Yesterday I stumbled upon KDE Plasma, which is an attempt to bring some innovation into KDE's next major release.
So they discovered that desktops, except for minor incremental fixes, have hardly improved over several decades. This is a good start.
Sadly, it mostly already stops here. It seems they made the discovery, but have no idea what to do about it. Reading their "Vision" document, it is much like reading Microsoft announcing a new Windows version: Everything will be so much better, and more buzzword-compliant, and new possibilites, and stuff... But going down to the details, you realize that hardly anything has really changed.
OK, that is a bit unfair. There is a bit more in Plasma beyond the realization that change is necessary. There is for example some rough notion (in the form of extenders), that the desktop geometry needs to become more dynamic -- though they constrain it to a specific domin, instead of making it a more fundamental concept. There is also a rough notion of alternative sessions for different use situations -- though they create a specific solution for desktop layout, instead of considering a more fundamental concept. Yes, there are some things going in the right directin, even if in extremly small steps.
And there is this applet concept. It isn't really new; similar concepts existed in specific environments for a long time. It isn't even terribly new as applied to the desktop. Beginnings existed in the form of dockapps and similar for quite long; and Apple, though not very long, has something -- I believe -- quite similar to what they are planning in Plasma.
Nevertheless, this made me consider the topic a bit closer. So, what are the distinctive concepts that make up these applets?
Basically, we have comparatively small, independantly developed hacks, adding functionality to the application/system, without touching the core. There are numerous examples of such an approach resulting in a thriving community of extension developers: TeX/LaTeX, Emacs, Perl, Firefox and Greasemonkey come to mind.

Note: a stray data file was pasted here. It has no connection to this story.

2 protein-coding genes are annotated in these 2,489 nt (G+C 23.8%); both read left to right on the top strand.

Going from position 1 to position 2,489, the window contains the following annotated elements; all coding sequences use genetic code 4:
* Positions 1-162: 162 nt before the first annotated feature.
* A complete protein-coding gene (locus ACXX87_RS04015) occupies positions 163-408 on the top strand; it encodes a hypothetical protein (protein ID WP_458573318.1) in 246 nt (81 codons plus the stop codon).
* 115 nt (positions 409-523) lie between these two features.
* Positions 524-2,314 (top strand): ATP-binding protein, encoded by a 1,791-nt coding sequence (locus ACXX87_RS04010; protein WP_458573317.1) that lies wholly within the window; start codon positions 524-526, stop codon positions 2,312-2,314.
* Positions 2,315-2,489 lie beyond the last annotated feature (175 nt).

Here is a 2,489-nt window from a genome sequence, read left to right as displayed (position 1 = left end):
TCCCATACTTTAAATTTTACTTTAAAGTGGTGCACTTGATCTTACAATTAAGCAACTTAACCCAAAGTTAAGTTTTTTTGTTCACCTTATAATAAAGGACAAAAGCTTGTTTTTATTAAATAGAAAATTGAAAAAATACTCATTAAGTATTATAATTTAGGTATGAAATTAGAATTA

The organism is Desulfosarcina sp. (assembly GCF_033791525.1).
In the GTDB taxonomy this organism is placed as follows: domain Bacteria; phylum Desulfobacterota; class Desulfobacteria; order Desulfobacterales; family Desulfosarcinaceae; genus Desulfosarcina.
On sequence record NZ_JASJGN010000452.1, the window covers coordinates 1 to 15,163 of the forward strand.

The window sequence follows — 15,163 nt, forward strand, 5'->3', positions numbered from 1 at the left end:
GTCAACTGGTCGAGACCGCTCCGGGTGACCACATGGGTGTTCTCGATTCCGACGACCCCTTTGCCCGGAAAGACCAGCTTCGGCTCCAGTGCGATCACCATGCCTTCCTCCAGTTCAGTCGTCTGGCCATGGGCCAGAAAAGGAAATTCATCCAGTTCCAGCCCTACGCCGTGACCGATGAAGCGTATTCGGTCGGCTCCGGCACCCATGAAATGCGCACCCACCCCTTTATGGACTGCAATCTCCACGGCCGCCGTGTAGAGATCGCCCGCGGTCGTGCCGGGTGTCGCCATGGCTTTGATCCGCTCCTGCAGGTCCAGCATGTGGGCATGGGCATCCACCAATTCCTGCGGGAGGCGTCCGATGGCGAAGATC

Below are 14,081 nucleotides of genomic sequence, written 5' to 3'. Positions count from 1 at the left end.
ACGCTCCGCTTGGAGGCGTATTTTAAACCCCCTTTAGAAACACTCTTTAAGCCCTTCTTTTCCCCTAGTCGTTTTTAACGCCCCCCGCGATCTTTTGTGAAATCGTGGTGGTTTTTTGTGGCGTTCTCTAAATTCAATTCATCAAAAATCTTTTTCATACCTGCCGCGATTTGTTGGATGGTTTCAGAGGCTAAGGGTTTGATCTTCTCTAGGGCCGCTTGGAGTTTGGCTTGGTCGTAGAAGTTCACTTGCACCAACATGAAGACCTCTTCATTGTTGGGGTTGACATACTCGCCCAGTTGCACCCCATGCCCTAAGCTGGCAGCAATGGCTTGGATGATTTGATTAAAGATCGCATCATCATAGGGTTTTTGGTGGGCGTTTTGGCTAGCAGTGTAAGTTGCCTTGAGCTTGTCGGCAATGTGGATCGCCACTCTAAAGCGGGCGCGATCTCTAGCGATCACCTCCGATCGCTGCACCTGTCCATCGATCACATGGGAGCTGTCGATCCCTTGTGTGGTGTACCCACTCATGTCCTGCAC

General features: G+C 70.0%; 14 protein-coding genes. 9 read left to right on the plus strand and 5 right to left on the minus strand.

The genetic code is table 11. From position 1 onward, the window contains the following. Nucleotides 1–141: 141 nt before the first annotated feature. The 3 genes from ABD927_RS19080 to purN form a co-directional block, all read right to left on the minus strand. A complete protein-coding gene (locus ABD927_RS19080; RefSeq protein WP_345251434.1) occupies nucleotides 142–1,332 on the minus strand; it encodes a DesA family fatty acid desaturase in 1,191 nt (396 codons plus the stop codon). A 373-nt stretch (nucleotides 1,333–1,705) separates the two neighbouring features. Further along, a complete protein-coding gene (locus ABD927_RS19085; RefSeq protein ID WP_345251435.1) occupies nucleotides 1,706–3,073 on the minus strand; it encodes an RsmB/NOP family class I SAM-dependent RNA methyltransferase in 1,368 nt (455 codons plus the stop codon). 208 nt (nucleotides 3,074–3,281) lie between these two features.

The most fundamental property is probably the fact that those hacks -- whether called extensions, widgets, applets, whatever -- do not touch the application/system core, but are developed using some extension language/API. There is a number of implications from this: People can start writing improvements without knowing the language of the core (usually more low-level than the extension language), or the core code -- just build on some simple APIs. People can do their improvements independantly, without discussing with the core developers, according to an own release schedule etc. They can distribute them independantly. Problems are less critical, because they do not touch the core, and because they affect only those people who explicitely chose to use the extension. For the same reason obscure features can be implemented without bloating the core. And so on. While some of the advantages may be actually organisational or even psychological rather than technical, all of them contribute to lowering entry barriers for people to contribute improvements, for getting actively involved.
The good news is: The Hurd lends itself to such a concept. With a hurdish application infrastructure constructed of small components building upon each other, the whole system actually could be considered the applet idea taken to extreme. (Which is one possible explanation why I like it...) All services being exported via filesystem interfaces, we also always have very accessible extension APIs to easily plug applets into. And with the concept being consequently implemented throughout the system, it's much more powerful than any solution limited to the topmost layer like in Plasma or any other specific approaches possible on traditional systems.
Now the only thing we really need to be careful about, is to ensure Hurd components are really easy to create, distribute, and install...